I have always swum regularly but, one summer when the pool was closed for a couple of weeks, a friend suggested I went in the sea instead. I never intended to keep on swimming in the sea but I still remember my surprise at noticing how invigorated I felt when I was walking up the beach having swum round the Palace Pier in Brighton for the first time.
Those two weeks have now turned into 13 years of swimming all year round in the sea without a wetsuit. Even on Christmas Day I take a dip. I do it because it makes me feel good and fills me with energy — but it is becoming apparent that it may be good for my health too.
It was through my research on preventing the complications associated with getting cold during operations that I became aware of the benefits of swimming in cold water.
There are many obvious benefits to swimming outdoors, including the exercise itself, green and blue ‘therapy’ (the benefits to mental health of spending time outside) and the sense of community — but cold water appears to offer something else in addition.
Getting into cold water evokes a form of stress response which is significant even at 20˚C. This response is recognisable (though, at colder temperatures, magnified) as our response to any stressful situation — increased heart rate and blood pressure, hyperventilation and the release of stress hormones.
However, repeated immersions — as few as four — diminish this response. While we need to be able to react in this way to many situations, we want to avoid overreacting to the relatively minor threats (trains not running on time, Wi-Fi going down) modern society constantly throws at us. The process of cold water adaptation leads to a reduced, though not abolished, response to stress. Consequently, heart rate and blood pressure don’t go up as much and we can still control our breathing when we get in the water. Cold water swimming could therefore bring benefits to all of us by preventing our overreaction.
It makes sense that the body only has one general way of reacting to stress — it’s hardly likely to evolve one for being chased by lions across the savannah and another when we choose the slowest queue in the supermarket. What we really need, therefore, is evidence of cross-adaptation — evidence that adapting to the cold brings benefits in other areas.
And we do, indeed, have this. Mike Tipton, Heather Massey and their team at the Extreme Environments department in Portsmouth showed that, compared to controls, a group who had been through a cold adaptation programme were better at performing exercise in a low oxygen environment.
Evidence is also beginning to emerge that cold water swimming can provide health benefits. In a collaboration with Portsmouth, Naomi Collier, a fellow Brighton swimmer, is undertaking a PhD looking at this. Our first study showed that, compared to controls, sea swimmers seemed to have a lower incidence and severity of colds during winter.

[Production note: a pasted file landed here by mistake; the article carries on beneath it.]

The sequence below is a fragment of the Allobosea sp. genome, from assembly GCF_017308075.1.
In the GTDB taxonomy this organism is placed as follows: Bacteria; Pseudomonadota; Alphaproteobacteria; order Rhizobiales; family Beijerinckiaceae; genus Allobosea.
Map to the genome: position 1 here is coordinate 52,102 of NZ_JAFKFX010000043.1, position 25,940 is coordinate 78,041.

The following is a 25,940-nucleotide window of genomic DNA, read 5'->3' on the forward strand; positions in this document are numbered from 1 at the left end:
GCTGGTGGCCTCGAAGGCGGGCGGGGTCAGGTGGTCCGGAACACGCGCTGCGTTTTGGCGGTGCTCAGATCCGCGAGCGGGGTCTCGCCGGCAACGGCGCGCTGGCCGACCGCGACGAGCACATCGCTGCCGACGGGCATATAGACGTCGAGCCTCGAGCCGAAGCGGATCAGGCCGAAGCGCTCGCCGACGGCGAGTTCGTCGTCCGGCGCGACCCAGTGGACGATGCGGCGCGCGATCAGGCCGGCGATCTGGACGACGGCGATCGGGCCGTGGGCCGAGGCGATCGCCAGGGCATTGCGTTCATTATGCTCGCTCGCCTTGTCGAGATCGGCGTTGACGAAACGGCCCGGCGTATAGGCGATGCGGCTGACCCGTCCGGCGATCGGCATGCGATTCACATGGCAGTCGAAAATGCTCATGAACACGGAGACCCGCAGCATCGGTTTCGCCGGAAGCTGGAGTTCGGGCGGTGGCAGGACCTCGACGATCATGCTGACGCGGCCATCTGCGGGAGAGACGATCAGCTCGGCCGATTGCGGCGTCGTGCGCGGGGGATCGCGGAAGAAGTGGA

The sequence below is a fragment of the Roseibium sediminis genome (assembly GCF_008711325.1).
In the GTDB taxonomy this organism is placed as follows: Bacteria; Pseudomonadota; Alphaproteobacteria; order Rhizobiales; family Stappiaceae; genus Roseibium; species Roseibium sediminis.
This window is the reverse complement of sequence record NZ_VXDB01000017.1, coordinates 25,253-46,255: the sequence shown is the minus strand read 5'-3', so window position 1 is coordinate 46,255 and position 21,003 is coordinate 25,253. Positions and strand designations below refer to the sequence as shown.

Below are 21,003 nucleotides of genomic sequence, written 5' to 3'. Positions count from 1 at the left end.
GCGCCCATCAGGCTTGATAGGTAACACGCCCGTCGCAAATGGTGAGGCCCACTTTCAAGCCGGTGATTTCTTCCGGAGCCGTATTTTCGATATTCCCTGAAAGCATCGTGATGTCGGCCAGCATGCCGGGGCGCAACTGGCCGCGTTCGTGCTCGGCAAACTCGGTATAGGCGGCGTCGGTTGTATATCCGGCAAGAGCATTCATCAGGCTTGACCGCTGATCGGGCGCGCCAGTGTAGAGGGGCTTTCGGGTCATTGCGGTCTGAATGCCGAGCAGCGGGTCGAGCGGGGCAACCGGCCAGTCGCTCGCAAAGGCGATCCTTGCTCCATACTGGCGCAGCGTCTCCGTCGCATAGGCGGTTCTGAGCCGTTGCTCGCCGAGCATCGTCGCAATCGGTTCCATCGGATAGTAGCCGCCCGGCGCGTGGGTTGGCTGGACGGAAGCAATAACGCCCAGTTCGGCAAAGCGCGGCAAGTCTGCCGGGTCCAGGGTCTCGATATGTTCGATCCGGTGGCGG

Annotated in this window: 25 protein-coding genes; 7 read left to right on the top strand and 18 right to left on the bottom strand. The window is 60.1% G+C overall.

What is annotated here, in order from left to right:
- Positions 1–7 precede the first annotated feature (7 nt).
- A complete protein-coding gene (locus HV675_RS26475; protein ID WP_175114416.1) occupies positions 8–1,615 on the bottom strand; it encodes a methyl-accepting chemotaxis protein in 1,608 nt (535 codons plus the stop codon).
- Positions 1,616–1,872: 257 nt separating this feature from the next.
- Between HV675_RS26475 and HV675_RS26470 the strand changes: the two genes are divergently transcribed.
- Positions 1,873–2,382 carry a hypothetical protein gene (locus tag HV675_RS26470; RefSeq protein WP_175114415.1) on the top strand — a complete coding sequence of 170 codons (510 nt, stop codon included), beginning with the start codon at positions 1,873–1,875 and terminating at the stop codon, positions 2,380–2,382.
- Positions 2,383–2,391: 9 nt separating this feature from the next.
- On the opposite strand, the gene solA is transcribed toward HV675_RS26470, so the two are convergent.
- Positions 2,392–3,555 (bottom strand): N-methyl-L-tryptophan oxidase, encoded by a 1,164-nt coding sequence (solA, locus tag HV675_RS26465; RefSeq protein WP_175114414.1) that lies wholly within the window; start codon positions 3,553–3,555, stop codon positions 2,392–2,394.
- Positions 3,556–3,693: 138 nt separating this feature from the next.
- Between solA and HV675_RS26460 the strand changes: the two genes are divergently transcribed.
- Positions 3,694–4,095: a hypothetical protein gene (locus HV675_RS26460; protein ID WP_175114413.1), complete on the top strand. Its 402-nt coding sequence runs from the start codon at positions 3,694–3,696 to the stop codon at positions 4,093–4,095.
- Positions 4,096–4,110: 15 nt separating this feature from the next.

Our next step will be to study the use of sea swimming as a therapeutic intervention. The underlying basis for this will be the effect of cold water adaptation on inflammation. The inflammatory process is very complicated and cold water adaptation may be more effective than expensive drugs. Furthermore, high levels of inflammation are associated with many conditions such as depression, and low levels are associated with long life.
Currently, we are developing a trial which will use sea swimming as a treatment for depression. While the exact mechanism is unclear, there is growing evidence that inflammation is strongly linked with this condition. Earlier this year, we tested the theory for BBC One’s The Doctor Who Gave Up Drugs. We put a young lady, who was desperate to get off her antidepressants, through a cold adaptation programme one day and then took her for a swim in a lake the next. The transformation into someone bursting with energy and smiles was staggering. She had been taking antidepressants for eight years but within four months she was off them and managing her symptoms with swims in a local lake.
While we are very much at the early stages of research into the therapeutic effects of cold water adaptation, the number of conditions associated with inflammation that may benefit from this intervention is huge. Just in my swimming club we have people who use the sea to control the symptoms of arthritis and inflammatory bowel disease (one, Rob Starr, has published a book about his experiences with the latter). It may also find a role in ameliorating type-2 diabetes and even in reducing complications after surgery.
While outdoor swimming is a joyous and invigorating pastime in itself, in time pragmatic programmes may emerge for its use as a simple, cheap and effective therapeutic process. Just as it was first seen 250 years ago.
Dr Mark Harper is a consultant anaesthetist at Brighton and Sussex University Hospitals. The photographs are by Kevin Meredith.